Speakout is Truthout's treasure chest for bloggy, quirky, personally reflective, or especially activism-focused pieces. Speakout articles represent the perspectives of their authors, and not those of Truthout.
In what could fairly be described as the de Blasio administration's entry in the contest for the Sean Spicter medal for the the most blatant lie by a government spokesperson this month, here's a recent statement by J. Peter Donald, an NYPD mouthpiece: "Quotas for arrests, summonses, or stops have never been used by the NYPD. The department measures success based on the prevention and reduction of crime."
Here in Minneapolis, I'll learn whether six jurors believe beyond a reasonable doubt that Dan Wilson and I are criminals. The court case stems from an action protesting the execution of Jamar Clark, age 24, who died in the early morning of November 15, 2015, outside a north Minneapolis apartment complex. Two Minneapolis police officers, Mark Ringgenberg and Dustin Schwarze, were involved in the shooting. Jamar Clark died after a bullet was fired directly into his head.
I try to rise up each time the pits of Trump fears and anger draw me down. Many people speak of the tangle of old fears and new, past traumatic times bleeding into these times now, like a ruined watercolor painting -- liquid stress muddying what needs above all at this time to be crystal clear. Friends talk of their inability to read the newspaper, watch television news or go to social media. "I listen to music, read a book, take a walk," each one says. I do the same, but then we reverse ourselves: we must stay informed.
Over 150 coordinated "Bridges not Walls" actions are planned across the UK and Europe for January 20 -- and actions are planned as far afield as San Diego, California and Addis Ababa, Ethiopia. In a show of solidarity with those resisting incoming US president Donald Trump, in London we will be dropping banners off each of nine famous Thames bridges to highlight and resist the right-wing rhetoric and agenda at home in the UK and Europe.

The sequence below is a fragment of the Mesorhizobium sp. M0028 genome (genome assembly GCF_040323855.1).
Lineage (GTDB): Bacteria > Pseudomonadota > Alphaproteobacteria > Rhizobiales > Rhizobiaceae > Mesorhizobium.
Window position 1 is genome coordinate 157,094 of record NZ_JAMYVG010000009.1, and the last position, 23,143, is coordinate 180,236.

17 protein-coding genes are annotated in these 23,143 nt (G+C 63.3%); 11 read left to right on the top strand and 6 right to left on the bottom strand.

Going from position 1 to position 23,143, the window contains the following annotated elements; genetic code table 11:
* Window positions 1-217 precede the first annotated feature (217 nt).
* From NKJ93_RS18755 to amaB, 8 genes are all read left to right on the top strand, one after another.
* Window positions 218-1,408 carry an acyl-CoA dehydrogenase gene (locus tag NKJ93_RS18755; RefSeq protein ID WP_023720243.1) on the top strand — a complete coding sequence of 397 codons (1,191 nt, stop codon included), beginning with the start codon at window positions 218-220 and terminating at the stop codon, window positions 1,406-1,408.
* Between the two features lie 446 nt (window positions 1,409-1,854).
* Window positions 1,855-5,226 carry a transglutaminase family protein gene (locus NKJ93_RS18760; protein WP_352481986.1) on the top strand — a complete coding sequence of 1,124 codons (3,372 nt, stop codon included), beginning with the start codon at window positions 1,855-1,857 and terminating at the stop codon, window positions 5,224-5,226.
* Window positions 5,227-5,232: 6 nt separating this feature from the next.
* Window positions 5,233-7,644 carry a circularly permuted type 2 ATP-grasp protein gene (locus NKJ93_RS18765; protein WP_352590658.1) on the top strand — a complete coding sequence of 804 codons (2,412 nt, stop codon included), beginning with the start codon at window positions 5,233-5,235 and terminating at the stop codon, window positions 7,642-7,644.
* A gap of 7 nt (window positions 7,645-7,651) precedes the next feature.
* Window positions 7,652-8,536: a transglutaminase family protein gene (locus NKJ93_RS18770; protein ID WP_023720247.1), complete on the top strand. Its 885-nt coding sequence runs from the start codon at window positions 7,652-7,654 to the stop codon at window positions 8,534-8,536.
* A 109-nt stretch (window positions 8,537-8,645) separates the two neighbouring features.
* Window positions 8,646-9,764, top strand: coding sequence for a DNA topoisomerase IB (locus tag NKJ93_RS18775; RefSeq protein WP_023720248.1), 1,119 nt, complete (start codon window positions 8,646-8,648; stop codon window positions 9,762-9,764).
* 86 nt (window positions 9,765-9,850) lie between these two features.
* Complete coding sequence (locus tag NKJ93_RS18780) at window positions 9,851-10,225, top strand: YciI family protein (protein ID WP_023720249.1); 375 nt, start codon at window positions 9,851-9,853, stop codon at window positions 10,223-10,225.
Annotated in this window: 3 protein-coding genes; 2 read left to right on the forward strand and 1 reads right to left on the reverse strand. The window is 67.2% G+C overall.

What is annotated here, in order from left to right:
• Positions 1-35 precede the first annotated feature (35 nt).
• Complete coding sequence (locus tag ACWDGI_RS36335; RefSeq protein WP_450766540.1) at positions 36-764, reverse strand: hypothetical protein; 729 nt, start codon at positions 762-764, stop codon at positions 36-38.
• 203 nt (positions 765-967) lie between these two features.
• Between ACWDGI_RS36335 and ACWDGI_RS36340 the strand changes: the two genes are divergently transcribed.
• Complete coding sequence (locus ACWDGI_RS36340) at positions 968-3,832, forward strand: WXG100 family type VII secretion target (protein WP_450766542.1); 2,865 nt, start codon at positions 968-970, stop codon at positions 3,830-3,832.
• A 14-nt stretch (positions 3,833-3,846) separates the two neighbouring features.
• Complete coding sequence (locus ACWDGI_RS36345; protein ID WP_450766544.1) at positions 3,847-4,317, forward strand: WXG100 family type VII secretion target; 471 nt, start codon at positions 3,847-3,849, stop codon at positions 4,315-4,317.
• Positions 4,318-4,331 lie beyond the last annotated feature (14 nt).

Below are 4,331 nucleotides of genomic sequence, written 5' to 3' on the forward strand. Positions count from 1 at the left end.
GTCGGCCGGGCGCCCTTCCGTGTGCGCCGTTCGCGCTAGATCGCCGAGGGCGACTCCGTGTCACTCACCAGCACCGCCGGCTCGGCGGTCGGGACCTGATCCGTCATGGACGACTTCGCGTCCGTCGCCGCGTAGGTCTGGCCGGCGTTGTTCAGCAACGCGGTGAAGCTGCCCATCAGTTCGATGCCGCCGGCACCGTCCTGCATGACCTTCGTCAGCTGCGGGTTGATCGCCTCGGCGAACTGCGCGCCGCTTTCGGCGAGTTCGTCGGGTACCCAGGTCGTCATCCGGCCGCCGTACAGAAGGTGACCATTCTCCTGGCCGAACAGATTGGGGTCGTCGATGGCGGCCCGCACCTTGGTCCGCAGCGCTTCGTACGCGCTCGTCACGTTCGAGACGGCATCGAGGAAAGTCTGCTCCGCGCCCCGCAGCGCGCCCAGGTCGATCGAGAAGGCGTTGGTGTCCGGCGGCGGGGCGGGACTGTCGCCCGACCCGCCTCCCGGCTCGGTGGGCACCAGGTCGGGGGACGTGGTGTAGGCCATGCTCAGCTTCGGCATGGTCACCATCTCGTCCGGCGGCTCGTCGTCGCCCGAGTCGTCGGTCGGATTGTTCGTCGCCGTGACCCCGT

Douglas Lain's dystopic sci-fi novel After the Saucers Landed imagines an alternate reality in which the dreams of UFOlogists are realized and aliens really do come to earth. These aliens, anticipated by everyone as an apocalyptic force with the power to radically transform everything for the better, turn out to be dull, boring and complicit in the most banal forms of capitalist mundanity. They drink Pepsi, build corporations and enroll in undergraduate courses. In short, very little changes. Donald Trump is not quite such an alien. Things will significantly change in the Trumpocalypse, and they will of course change for the worse.
On January 20, President-elect Donald J. Trump will inherit an economy that looks very different to what President Obama received in 2009. When President Obama moved to the Oval Office, he inherited an ailing economy that was facing a whiplash from the subprime mortgage crisis. The unemployment rate was as high as 7.3 percent, quickly moving towards 10 percent while home prices and stock prices plummeted at a steep rate. Amidst struggling industries and failing banks, a quick revival of the economy meant the introduction of fresh and non-traditional economic policies.
The recent first step by the Republicans for repeal of the Affordable Care Act (ACA) by a vote of 51-48 in the Senate and 227-198 in the House opens up an intense debate among Republicans as to how and when to replace it. President-elect Donald Trump is pressing Congress to replace it concurrently, or nearly so, with its actual repeal, with which House Speaker Paul Ryan now seems to agree. Recent talk of a two- to four-year delay is quickly fading away.
Though well known to some and little known by many, Gene Sharp's From Dictatorship to Democracy has served as a handbook for pro-democracy advocates throughout the world. It is not an academic treatise on the whys and wherefores of this or that dictatorship; rather it is a straightforward, 100-page manual for formulating the strategies and choosing the tactics needed to bring down dictators, complete with an appendix listing 198 concrete actions available to do just that. Donald Trump is no dictator. He is a demagogue.
In the toxic political environment of the US, love is an act of protest. At least, that is what Dr. Martin Luther King, whose 88th birthday we celebrate Monday, said in many ways. As just one example, he wrote in his book Strength to Love, "Returning hate for hate multiplies hate, adding deeper darkness to a night already devoid of stars. Darkness cannot drive out darkness; only light can do that. Hate cannot drive out hate; only love can do that."
It is an undeniable fact that with the upcoming inauguration, Donald Trump will become the 45th president of the United States. Yet a part of me refuses to accept that reality. On the one hand, I love this country for its freedom and democracy, and as part of my love greatly respect the office of the presidency. On the other, it seems to me that Trump is doing great damage to the core values and institutions that make this country great. I thus find myself at odds with myself, and out of step with the major forces in the political arena -- a weird American in Trump's America.